Curious Roadkill

YOU SEE THE ODDEST CREATURES

Laid out on the highway
its feet in the air
I take a good look
as we pass it. No hair.

Just bumps on its back,
curled spines on its tummy;
its mouth sort-of open
its snout looking gummy

I ask my chauffeur
“What creature is that?”
He says with a chuckle,
“A dead rubber rat.”

Dead rubber rat
While I’m no artist, here’s my attempt at a dead rubber rat. Highway pic courtesy of Pixabay.

Dreams & Designs

A NEW DAY

Crest of a wave on the eastern horizon
a barely discernible glow at first
seeps over to inundate the heavens
driving night to the west end of time.

As it travels across the sky it washes
away the pain and sorrows of yesterday
prompts pardon for past wrongs
effects forgiveness in its undercurrent.

The sun arrives to shake the sleepyheads
insisting on new designs and dreams.
People open their eyes to grumble, moan,
or thank God for a new day!

— Christine Goodnough

I Witness A Mugging

Since my other domain is about to expire and I’m not sure what will happen when it doe or how my other blogs will be affected, I’ll re-post a few past stories. This was initially posted on March 25, 2012, the year I started blogging.

I Witnessed a Mugging Today…
…And Rescued the Victim With My Bare Hands!

One day fellow blogger Apronhead Lilly wrote about witnessing a murder: she saw a Cooper’s Hawk kill a blackbird in her back yard. I know that the cruelties of nature play out around me every day, but I’m so soft-hearted: I do sometimes intervene to prevent the slaughter of some helpless creature. The next day I had the chance to do just that.

I woke up from my afternoon doze in the recliner and found the living room quite warm, so I went out sat on the side deck — not a deck, exactly, but a corner platform where our steps come up to our side door. Because it was sunny and mild I left the door open in case one of the cats wanted to join me, and Angus did a few moments later. Then, bored with my inaction, he went to snoop under the stairs to our main entrance.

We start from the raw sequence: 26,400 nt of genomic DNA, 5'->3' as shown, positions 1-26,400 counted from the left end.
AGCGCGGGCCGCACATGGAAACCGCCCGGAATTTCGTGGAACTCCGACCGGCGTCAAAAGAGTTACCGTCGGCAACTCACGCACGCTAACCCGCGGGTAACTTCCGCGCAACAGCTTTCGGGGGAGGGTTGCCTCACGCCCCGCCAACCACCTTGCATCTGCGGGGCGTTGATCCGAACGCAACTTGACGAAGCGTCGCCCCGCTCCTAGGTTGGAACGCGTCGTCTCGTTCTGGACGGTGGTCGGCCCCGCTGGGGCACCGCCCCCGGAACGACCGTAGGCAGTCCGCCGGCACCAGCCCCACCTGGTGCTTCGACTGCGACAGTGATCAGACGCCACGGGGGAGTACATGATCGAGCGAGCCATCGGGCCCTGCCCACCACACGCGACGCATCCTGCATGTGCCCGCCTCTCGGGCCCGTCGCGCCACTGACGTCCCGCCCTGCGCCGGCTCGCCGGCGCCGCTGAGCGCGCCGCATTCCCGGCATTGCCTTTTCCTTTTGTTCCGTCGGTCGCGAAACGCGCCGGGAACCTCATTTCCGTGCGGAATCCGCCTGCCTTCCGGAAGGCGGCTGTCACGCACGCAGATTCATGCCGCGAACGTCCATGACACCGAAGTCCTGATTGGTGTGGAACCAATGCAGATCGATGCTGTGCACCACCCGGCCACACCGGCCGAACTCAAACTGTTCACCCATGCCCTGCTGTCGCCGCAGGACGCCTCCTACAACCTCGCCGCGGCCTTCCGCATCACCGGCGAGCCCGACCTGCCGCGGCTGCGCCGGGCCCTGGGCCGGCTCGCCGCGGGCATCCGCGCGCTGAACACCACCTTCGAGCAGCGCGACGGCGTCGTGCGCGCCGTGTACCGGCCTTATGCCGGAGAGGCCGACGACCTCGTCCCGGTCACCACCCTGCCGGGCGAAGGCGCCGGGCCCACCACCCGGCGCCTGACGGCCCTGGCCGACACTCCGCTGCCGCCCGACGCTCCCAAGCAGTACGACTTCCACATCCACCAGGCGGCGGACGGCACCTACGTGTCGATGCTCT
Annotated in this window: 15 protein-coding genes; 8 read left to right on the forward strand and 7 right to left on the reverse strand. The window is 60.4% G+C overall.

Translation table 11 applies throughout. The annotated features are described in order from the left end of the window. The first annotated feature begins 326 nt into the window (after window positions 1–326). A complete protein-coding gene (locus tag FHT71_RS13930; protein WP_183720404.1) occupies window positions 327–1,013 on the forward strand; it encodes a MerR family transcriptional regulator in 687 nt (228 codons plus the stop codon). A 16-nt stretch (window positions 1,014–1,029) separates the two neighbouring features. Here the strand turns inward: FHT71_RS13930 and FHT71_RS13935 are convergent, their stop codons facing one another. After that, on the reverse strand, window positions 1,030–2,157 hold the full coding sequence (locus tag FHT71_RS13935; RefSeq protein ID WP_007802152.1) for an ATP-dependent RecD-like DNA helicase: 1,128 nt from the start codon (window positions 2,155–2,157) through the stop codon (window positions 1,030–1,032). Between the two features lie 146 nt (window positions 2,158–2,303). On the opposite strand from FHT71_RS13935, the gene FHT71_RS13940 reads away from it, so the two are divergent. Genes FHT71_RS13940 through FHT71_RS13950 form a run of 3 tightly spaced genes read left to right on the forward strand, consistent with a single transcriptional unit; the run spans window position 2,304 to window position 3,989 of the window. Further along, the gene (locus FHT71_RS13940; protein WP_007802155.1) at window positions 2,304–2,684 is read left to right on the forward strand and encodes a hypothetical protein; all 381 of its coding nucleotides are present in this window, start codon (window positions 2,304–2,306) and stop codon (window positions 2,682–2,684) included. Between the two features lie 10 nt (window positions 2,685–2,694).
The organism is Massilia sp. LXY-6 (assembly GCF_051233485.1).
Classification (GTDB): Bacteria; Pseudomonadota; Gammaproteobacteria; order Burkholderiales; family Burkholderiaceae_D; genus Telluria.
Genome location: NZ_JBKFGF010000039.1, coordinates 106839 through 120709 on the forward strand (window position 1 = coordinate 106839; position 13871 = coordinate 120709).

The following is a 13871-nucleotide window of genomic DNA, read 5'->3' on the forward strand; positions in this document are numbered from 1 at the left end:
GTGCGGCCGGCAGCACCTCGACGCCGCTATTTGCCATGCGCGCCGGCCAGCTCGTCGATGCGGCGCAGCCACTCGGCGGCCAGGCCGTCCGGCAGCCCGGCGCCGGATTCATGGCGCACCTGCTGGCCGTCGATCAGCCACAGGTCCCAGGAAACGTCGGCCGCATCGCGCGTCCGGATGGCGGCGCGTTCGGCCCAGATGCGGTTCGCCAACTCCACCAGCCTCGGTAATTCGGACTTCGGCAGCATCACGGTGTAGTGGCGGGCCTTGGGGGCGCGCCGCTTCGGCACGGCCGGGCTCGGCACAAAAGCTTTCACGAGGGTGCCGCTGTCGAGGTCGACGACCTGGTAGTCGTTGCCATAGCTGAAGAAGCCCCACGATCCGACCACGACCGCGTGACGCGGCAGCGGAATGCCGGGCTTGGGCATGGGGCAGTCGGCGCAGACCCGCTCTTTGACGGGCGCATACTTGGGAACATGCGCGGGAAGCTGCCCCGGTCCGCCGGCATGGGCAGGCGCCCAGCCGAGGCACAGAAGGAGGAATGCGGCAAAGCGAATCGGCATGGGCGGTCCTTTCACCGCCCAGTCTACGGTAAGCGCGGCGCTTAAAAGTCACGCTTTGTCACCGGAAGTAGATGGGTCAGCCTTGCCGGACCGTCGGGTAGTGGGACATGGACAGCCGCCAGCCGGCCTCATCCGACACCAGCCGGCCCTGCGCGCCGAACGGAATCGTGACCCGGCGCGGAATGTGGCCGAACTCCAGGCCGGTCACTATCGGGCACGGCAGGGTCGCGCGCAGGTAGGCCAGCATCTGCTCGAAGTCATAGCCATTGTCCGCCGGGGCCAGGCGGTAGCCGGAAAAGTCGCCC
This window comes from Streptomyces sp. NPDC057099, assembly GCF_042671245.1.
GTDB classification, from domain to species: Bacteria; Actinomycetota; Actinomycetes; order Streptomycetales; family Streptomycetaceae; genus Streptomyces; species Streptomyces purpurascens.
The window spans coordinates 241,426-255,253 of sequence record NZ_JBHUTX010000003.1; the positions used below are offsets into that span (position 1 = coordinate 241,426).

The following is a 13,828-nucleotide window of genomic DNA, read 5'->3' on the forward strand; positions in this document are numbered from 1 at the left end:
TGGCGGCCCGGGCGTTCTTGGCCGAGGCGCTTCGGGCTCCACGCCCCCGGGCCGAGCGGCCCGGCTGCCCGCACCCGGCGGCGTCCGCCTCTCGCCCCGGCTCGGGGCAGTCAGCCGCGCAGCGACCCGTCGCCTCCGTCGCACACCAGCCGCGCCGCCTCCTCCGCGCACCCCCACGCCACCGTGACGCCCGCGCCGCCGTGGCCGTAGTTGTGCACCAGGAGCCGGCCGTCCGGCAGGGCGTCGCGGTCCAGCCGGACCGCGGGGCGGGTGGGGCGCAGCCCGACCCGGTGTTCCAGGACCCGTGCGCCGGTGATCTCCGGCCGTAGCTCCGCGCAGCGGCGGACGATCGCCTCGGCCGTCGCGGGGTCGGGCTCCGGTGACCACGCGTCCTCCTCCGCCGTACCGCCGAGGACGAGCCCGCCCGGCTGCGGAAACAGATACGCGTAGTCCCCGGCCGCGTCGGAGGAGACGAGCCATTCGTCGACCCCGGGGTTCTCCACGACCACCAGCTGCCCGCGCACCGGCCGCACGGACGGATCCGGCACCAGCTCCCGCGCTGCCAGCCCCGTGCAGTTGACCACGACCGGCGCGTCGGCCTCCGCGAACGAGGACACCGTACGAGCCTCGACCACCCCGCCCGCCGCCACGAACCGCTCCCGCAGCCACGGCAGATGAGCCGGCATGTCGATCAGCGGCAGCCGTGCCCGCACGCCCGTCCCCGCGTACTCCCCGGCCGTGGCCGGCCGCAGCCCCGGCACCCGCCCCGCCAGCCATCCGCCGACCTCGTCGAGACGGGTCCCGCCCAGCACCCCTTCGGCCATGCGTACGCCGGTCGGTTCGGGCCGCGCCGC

Suddenly he dashed into the house and I decided to get up and shut the door. Then I saw him inside — with something hanging from his mouth. He’d snagged a mouse? “Outside!” I insisted several times, but he just stood there looking at me.

Closer inspection revealed that what he had was a little junco. He had it by one shoulder, but it was still twitching. Likely he’d brought it in to play with and here I was, being such a wet blanket. I ordered him outside again, fearing he’d let the thing go and we’d have to chase it all over the trailer. When he didn’t budge, I picked him up and carried him out, thinking he’d let go of it any second, but he was still holding the bird when I dumped him on the deck.

Then I reached down and pried his mouth open. Unmugged, the bird flew away–showing no sign of injury. He dashed after it, but it settled in the caragana hedge and he never did catch it again. I tried to impress on him our “NO BIRDS” rule; I doubt it sank in. To him a bird is a toy and that’s that.

Anyway, now I could say that I prevented a murder today. 🙂

I wrote a story once about a little elephant that finds a child and sort of befriends it. Later he sees his child friend asleep and a huge snake is about to swallow the child, so the elephant intervenes: he stomps the snake flat.

“No, no, no!” said my writing school instructor. “You can never have your main character commit a murder!”

“But it’s a snake! All children know that being swallowed by a snake is bad.” No dice. I had to cut out all the violence. He could chase the snake away, but not stomp on it.

I figured a child reader would identify with the little elephant, but I hadn’t considered that a snake would be seen as an animal — and of equal value, too. In my books, a snake is a reptile. I suppose you couldn’t have the family cat, if it talked, catch a mouse and eat it, either. Life gets complex in the world of “correct” children’s literature. We never thought of all this back in the days of Sylvester and Tweetie Bird.